A good place to start is with the numerous overseas influence organizations that are controlled or sponsored by the Chinese Communist Party. Influence agencies active in the United States include the China-U.S. Exchange Foundation, the Chinese People’s Association for Friendship with Foreign Countries, the New York-based China Institute, and the U.S. branch of the China General Chamber of Commerce. A Newsweek investigation found 600 such organizations in the United States alone:

…at least 83 Chinese hometown associations for immigrants from the same place in China; 10 “Chinese Aid Centers;” 32 Chambers of Commerce; 13 Chinese-language media brands; about half of the 70 associations for Chinese professionals in the U.S.; 38 organizations promoting the “peaceful reunification” of China and Taiwan; five “friendship organizations” and 129 other groups engaged in a range of activities such as education and culture.

In some instances, these organizations perform both their ostensible role and a more nefarious one in the service of their taskmasters in Beijing. Such roles have included identifying potential sources of technological information—commercial spying, in short—as well as pinpointing and threatening dissidents perceived by Beijing as dangerous to their overall mission.

Another nexus is with China’s talent recruitment effort—a reverse brain drain program that seeks to encourage, lure, or pressgang both Chinese nationals and foreigners to the mainland to work in critical tech areas. Unsurprisingly, much of this talent recruitment is aimed at attracting tech transfer to People’s Liberation Army-affiliated companies. The Thousand Talents Think Tank, for instance,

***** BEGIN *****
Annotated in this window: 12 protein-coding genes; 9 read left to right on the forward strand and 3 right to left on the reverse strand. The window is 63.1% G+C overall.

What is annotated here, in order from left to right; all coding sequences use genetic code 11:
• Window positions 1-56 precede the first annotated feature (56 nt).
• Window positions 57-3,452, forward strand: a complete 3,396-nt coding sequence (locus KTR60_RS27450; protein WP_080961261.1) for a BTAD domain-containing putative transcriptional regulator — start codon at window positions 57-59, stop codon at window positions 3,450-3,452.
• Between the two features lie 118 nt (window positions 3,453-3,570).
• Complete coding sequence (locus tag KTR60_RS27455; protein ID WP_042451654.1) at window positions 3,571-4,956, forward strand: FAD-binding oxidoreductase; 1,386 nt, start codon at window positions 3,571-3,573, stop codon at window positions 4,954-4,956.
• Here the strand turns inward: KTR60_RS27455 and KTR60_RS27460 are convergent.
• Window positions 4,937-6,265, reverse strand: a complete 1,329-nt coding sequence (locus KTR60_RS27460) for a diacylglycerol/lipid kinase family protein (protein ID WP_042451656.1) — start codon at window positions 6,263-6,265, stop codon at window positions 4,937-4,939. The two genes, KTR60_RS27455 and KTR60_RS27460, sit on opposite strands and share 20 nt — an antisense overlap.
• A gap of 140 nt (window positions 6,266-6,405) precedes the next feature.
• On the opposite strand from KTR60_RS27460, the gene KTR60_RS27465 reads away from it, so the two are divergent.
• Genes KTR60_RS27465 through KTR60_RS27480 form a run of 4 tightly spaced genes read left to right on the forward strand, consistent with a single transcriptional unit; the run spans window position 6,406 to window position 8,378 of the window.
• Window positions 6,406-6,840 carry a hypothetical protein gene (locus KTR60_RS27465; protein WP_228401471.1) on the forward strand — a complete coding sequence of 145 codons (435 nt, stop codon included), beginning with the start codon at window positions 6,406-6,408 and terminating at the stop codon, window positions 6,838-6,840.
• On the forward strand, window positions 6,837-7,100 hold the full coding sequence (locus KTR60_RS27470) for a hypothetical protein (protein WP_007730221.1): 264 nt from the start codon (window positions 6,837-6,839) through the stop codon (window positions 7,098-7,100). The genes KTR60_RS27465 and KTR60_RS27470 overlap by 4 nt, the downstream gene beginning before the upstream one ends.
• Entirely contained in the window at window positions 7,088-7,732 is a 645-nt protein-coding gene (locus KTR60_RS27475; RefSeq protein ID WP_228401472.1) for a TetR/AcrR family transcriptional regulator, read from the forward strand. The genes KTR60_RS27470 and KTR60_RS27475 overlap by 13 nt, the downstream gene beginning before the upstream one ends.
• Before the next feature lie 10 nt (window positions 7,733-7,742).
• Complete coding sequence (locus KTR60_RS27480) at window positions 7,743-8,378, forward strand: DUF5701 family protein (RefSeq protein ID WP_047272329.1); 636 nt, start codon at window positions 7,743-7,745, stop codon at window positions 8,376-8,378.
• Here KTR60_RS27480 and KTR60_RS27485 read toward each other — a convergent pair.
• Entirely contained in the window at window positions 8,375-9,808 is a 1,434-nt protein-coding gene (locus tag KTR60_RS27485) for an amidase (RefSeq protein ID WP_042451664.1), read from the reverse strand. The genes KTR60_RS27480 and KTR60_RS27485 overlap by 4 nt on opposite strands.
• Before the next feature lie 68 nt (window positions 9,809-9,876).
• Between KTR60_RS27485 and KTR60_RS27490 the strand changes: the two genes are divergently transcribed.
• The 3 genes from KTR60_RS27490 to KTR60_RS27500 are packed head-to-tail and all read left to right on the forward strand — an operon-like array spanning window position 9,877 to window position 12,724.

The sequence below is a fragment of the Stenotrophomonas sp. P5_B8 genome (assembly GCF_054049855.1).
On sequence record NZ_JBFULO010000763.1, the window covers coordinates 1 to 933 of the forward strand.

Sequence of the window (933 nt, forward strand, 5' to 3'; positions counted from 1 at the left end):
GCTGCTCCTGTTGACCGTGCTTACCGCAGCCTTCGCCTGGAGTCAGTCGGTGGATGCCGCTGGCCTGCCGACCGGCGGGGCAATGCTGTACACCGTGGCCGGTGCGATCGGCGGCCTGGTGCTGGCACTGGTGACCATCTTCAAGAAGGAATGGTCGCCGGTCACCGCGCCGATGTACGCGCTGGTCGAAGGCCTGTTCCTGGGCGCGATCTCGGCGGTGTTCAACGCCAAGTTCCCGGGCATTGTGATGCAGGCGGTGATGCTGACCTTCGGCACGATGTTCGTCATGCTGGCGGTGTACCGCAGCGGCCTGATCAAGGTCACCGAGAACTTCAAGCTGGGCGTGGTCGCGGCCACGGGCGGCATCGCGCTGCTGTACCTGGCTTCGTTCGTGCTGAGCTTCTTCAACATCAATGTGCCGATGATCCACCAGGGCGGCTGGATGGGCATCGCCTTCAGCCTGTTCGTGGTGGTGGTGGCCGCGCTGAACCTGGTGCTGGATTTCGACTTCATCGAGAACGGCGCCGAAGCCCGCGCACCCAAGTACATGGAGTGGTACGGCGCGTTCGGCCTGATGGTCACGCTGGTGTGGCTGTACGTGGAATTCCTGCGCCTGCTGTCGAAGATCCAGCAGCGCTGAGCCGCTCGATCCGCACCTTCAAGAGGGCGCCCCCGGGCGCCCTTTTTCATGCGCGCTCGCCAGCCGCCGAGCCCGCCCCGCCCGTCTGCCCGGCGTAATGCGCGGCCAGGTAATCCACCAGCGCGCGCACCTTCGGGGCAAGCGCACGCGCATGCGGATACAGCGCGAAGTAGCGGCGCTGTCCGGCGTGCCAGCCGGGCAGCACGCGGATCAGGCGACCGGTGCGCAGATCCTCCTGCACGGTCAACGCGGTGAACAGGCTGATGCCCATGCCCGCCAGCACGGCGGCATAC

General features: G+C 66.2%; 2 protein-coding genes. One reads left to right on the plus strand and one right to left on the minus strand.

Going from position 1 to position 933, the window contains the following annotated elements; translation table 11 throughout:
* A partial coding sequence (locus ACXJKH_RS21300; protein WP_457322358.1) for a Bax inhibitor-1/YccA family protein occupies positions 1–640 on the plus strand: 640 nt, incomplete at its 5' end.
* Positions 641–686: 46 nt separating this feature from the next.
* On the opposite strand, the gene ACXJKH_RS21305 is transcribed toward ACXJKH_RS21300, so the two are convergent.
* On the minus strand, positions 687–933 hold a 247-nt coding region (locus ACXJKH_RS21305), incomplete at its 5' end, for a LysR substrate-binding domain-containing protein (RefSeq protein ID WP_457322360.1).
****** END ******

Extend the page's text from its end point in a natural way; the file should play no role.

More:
“claims to hold data on 12 millions overseas scientists, including 2.2 million ethnic Chinese scientists and engineers,” according to an Australian Strategic Policy Institute report.

And then there’s old-school media. Chinese state media has grown like Topsy in recent years. Your hotel TV almost certainly carries CGTN, your Google search is almost certainly coughing up results from Xinhua; few have not received a China Daily insert in their hometown paper. Indeed, the list of Chinese state-affiliated media is too long for an article, but covers radio, print, TV, cable, satellite, and more.

And where there is competition—as from, for example, opposition Falun Gong media such as the Epoch Times and others—Chinese media and its partners have gone to extraordinary lengths to compete. In one instance, when frozen out of the critical California market by the Obama administration, Beijing’s friends sought to take over a Mexican radio station whose broadcast range covered much of California. (The FCC ultimately shut them down.)